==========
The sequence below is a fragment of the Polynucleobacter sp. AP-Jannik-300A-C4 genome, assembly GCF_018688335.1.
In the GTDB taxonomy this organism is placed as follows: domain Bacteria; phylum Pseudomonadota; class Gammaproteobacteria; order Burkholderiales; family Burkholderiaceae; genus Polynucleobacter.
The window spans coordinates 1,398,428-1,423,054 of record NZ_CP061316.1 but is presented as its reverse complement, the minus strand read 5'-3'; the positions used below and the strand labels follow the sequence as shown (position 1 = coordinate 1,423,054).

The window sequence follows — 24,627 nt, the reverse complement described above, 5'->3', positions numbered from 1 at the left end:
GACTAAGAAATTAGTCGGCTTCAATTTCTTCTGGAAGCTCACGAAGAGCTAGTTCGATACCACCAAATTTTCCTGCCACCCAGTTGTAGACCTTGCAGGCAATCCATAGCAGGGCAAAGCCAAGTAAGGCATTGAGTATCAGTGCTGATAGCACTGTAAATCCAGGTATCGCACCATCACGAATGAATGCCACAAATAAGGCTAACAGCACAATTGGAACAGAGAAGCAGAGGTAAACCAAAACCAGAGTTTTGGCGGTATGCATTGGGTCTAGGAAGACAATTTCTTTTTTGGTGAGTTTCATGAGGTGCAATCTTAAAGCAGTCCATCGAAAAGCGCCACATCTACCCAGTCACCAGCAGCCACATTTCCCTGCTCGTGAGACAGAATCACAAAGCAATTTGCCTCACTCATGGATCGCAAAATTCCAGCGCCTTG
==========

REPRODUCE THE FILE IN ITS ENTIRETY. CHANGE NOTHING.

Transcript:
The sequence below is a fragment of the Polynucleobacter sp. AP-Jannik-300A-C4 genome, assembly GCF_018688335.1.
In the GTDB taxonomy this organism is placed as follows: domain Bacteria; phylum Pseudomonadota; class Gammaproteobacteria; order Burkholderiales; family Burkholderiaceae; genus Polynucleobacter.
The window spans coordinates 1,398,428-1,423,054 of record NZ_CP061316.1 but is presented as its reverse complement, the minus strand read 5'-3'; the positions used below and the strand labels follow the sequence as shown (position 1 = coordinate 1,423,054).

The window sequence follows — 24,627 nt, the reverse complement described above, 5'->3', positions numbered from 1 at the left end:
GACTAAGAAATTAGTCGGCTTCAATTTCTTCTGGAAGCTCACGAAGAGCTAGTTCGATACCACCAAATTTTCCTGCCACCCAGTTGTAGACCTTGCAGGCAATCCATAGCAGGGCAAAGCCAAGTAAGGCATTGAGTATCAGTGCTGATAGCACTGTAAATCCAGGTATCGCACCATCACGAATGAATGCCACAAATAAGGCTAACAGCACAATTGGAACAGAGAAGCAGAGGTAAACCAAAACCAGAGTTTTGGCGGTATGCATTGGGTCTAGGAAGACAATTTCTTTTTTGGTGAGTTTCATGAGGTGCAATCTTAAAGCAGTCCATCGAAAAGCGCCACATCTACCCAGTCACCAGCAGCCACATTTCCCTGCTCGTGAGACAGAATCACAAAGCAATTTGCCTCACTCATGGATCGCAAAATTCCAGCGCCTTG